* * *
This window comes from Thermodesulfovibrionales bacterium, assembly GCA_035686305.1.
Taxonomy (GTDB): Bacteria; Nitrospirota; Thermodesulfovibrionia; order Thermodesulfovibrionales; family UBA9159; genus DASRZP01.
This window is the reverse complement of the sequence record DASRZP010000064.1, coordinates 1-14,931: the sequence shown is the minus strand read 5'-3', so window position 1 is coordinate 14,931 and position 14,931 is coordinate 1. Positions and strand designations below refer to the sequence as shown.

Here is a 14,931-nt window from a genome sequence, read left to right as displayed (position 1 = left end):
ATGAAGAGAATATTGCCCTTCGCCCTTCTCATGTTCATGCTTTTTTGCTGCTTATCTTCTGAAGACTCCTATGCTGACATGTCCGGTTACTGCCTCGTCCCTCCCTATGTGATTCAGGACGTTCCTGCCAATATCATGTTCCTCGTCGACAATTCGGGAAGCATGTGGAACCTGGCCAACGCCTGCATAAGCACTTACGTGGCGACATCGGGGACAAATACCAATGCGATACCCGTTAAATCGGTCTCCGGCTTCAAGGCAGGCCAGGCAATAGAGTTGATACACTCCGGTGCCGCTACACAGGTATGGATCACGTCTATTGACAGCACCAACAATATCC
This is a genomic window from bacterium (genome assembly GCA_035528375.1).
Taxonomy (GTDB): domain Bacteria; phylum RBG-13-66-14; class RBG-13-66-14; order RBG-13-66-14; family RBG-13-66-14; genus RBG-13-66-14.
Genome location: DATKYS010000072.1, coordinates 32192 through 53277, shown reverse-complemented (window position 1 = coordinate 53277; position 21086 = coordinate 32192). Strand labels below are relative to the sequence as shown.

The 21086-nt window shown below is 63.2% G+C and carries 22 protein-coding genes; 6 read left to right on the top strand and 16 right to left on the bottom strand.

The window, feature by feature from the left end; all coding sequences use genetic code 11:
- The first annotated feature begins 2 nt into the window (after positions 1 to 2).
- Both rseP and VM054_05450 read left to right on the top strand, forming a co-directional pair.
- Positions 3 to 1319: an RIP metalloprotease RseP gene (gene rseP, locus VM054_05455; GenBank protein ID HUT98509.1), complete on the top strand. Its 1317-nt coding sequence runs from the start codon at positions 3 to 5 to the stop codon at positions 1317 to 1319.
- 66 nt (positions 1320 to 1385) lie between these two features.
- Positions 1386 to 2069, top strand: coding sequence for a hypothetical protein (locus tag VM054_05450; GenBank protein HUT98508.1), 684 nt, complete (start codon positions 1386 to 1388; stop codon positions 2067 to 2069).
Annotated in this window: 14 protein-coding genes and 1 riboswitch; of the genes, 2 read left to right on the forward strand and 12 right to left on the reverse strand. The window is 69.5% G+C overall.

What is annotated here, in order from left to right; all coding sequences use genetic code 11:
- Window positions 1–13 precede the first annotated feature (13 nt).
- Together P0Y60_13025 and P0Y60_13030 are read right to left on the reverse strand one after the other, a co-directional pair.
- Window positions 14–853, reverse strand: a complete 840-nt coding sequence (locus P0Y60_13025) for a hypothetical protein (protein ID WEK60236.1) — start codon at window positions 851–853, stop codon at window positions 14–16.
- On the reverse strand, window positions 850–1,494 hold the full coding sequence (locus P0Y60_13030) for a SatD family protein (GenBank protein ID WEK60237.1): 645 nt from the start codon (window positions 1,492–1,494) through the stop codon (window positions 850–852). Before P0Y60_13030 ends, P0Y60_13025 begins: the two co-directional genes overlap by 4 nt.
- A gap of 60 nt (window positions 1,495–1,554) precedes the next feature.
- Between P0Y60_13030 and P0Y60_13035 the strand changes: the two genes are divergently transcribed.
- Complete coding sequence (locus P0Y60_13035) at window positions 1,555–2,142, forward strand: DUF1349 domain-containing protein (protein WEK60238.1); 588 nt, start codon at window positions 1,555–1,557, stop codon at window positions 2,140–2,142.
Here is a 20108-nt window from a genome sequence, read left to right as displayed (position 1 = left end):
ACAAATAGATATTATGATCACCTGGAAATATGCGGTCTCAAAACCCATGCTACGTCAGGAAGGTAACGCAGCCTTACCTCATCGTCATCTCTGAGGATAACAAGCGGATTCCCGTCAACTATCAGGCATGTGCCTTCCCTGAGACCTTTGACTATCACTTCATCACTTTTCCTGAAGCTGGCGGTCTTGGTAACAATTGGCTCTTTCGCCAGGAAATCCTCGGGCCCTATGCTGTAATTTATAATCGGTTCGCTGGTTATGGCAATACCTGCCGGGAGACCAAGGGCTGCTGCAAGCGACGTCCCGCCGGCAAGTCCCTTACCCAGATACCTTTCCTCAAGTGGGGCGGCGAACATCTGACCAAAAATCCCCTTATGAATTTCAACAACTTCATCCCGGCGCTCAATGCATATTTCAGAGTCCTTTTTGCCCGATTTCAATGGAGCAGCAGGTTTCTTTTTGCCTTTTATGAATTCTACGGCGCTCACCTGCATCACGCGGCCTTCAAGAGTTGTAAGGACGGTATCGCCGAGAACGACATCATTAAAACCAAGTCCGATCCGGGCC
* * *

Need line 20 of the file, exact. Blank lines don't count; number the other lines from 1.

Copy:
- Window positions 14–853, reverse strand: a complete 840-nt coding sequence (locus P0Y60_13025) for a hypothetical protein (protein ID WEK60236.1) — start codon at window positions 851–853, stop codon at window positions 14–16.